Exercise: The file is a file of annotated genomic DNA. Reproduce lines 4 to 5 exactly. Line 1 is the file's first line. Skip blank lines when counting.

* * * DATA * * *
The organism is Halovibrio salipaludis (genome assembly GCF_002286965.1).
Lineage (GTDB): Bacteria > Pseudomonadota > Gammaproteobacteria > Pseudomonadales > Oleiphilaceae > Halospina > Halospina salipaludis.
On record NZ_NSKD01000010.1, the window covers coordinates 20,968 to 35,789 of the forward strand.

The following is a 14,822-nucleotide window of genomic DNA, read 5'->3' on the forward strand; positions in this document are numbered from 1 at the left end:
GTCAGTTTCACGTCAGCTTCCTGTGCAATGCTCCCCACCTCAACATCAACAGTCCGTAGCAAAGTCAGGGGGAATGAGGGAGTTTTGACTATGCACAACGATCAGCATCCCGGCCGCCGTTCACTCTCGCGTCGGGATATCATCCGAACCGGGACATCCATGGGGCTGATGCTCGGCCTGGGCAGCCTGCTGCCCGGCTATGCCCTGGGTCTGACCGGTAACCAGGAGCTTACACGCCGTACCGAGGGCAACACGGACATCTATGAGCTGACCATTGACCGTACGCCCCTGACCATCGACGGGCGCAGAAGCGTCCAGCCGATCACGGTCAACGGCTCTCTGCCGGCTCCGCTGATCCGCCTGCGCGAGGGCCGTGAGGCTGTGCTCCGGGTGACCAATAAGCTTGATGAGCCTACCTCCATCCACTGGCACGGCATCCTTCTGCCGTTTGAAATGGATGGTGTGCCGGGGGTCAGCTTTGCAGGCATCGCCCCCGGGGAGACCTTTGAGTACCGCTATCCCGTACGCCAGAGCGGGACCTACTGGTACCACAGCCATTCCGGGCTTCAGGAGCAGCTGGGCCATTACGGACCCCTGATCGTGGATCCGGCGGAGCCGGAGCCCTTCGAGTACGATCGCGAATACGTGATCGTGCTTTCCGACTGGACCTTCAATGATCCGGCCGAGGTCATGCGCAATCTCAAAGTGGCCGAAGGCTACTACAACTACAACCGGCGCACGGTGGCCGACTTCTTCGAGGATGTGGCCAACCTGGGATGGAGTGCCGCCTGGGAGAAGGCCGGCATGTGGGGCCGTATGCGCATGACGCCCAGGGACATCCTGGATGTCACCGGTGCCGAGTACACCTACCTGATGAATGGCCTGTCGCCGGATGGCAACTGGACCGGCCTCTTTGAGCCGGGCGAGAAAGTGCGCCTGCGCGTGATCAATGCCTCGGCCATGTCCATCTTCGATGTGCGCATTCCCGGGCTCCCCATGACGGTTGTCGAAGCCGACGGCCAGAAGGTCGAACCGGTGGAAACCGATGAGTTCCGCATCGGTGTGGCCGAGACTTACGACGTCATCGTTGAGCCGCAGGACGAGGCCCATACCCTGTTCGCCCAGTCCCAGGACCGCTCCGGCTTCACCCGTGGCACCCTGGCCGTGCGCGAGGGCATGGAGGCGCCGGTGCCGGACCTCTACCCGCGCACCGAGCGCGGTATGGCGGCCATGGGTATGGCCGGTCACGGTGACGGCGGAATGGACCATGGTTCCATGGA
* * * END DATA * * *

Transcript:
The following is a 14,822-nucleotide window of genomic DNA, read 5'->3' on the forward strand; positions in this document are numbered from 1 at the left end:
GTCAGTTTCACGTCAGCTTCCTGTGCAATGCTCCCCACCTCAACATCAACAGTCCGTAGCAAAGTCAGGGGGAATGAGGGAGTTTTGACTATGCACAACGATCAGCATCCCGGCCGCCGTTCACTCTCGCGTCGGGATATCATCCGAACCGGGACATCCATGGGGCTGATGCTCGGCCTGGGCAGCCTGCTGCCCGGCTATGCCCTGGGTCTGACCGGTAACCAGGAGCTTACACGCCGTACCGAGGGCAACACGGACATCTATGAGCTGACCATTGACCGTACGCCCCTGACCATCGACGGGCGCAGAAGCGTCCAGCCGATCACGGTCAACGGCTCTCTGCCGGCTCCGCTGATCCGCCTGCGCGAGGGCCGTGAGGCTGTGCTCCGGGTGACCAATAAGCTTGATGAGCCTACCTCCATCCACTGGCACGGCATCCTTCTGCCGTTTGAAATGGATGGTGTGCCGGGGGTCAGCTTTGCAGGCATCGCCCCCGGGGAGACCTTTGAGTACCGCTATCCCGTACGCCAGAGCGGGACCTACTGGTACCACAGCCATTCCGGGCTTCAGGAGCAGCTGGGCCATTACGGACCCCTGATCGTGGATCCGGCGGAGCCGGAGCCCTTCGAGTACGATCGCGAATACGTGATCGTGCTTTCCGACTGGACCTTCAATGATCCGGCCGAGGTCATGCGCAATCTCAAAGTGGCCGAAGGCTACTACAACTACAACCGGCGCACGGTGGCCGACTTCTTCGAGGATGTGGCCAACCTGGGATGGAGTGCCGCCTGGGAGAAGGCCGGCATGTGGGGCCGTATGCGCATGACGCCCAGGGACATCCTGGATGTCACCGGTGCCGAGTACACCTACCTGATGAATGGCCTGTCGCCGGATGGCAACTGGACCGGCCTCTTTGAGCCGGGCGAGAAAGTGCGCCTGCGCGTGATCAATGCCTCGGCCATGTCCATCTTCGATGTGCGCATTCCCGGGCTCCCCATGACGGTTGTCGAAGCCGACGGCCAGAAGGTCGAACCGGTGGAAACCGATGAGTTCCGCATCGGTGTGGCCGAGACTTACGACGTCATCGTTGAGCCGCAGGACGAGGCCCATACCCTGTTCGCCCAGTCCCAGGACCGCTCCGGCTTCACCCGTGGCACCCTGGCCGTGCGCGAGGGCATGGAGGCGCCGGTGCCGGACCTCTACCCGCGCACCGAGCGCGGTATGGCGGCCATGGGTATGGCCGGTCACGGTGACGGCGGAATGGACCATGGTTCCATGGA